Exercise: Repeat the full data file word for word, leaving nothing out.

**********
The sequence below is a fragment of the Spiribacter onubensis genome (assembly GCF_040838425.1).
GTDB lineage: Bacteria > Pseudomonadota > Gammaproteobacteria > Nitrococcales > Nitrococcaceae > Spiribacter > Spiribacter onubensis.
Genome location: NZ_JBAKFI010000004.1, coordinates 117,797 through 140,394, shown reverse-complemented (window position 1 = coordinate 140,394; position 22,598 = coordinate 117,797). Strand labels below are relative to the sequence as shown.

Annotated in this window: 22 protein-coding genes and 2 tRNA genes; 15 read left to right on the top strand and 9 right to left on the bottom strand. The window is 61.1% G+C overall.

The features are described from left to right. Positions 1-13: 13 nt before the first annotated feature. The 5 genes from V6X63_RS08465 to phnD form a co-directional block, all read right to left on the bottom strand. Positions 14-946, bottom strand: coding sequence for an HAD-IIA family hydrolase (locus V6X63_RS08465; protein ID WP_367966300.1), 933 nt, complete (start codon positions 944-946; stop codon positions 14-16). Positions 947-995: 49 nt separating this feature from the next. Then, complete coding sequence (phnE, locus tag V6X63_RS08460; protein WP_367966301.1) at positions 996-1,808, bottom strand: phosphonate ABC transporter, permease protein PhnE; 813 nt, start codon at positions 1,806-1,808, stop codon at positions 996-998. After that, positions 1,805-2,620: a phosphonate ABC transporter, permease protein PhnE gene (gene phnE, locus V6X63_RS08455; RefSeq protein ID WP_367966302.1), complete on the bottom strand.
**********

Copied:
The sequence below is a fragment of the Spiribacter onubensis genome (assembly GCF_040838425.1).
GTDB lineage: Bacteria > Pseudomonadota > Gammaproteobacteria > Nitrococcales > Nitrococcaceae > Spiribacter > Spiribacter onubensis.
Genome location: NZ_JBAKFI010000004.1, coordinates 117,797 through 140,394, shown reverse-complemented (window position 1 = coordinate 140,394; position 22,598 = coordinate 117,797). Strand labels below are relative to the sequence as shown.

Annotated in this window: 22 protein-coding genes and 2 tRNA genes; 15 read left to right on the top strand and 9 right to left on the bottom strand. The window is 61.1% G+C overall.

The features are described from left to right. Positions 1-13: 13 nt before the first annotated feature. The 5 genes from V6X63_RS08465 to phnD form a co-directional block, all read right to left on the bottom strand. Positions 14-946, bottom strand: coding sequence for an HAD-IIA family hydrolase (locus V6X63_RS08465; protein ID WP_367966300.1), 933 nt, complete (start codon positions 944-946; stop codon positions 14-16). Positions 947-995: 49 nt separating this feature from the next. Then, complete coding sequence (phnE, locus tag V6X63_RS08460; protein WP_367966301.1) at positions 996-1,808, bottom strand: phosphonate ABC transporter, permease protein PhnE; 813 nt, start codon at positions 1,806-1,808, stop codon at positions 996-998. After that, positions 1,805-2,620: a phosphonate ABC transporter, permease protein PhnE gene (gene phnE, locus V6X63_RS08455; RefSeq protein ID WP_367966302.1), complete on the bottom strand.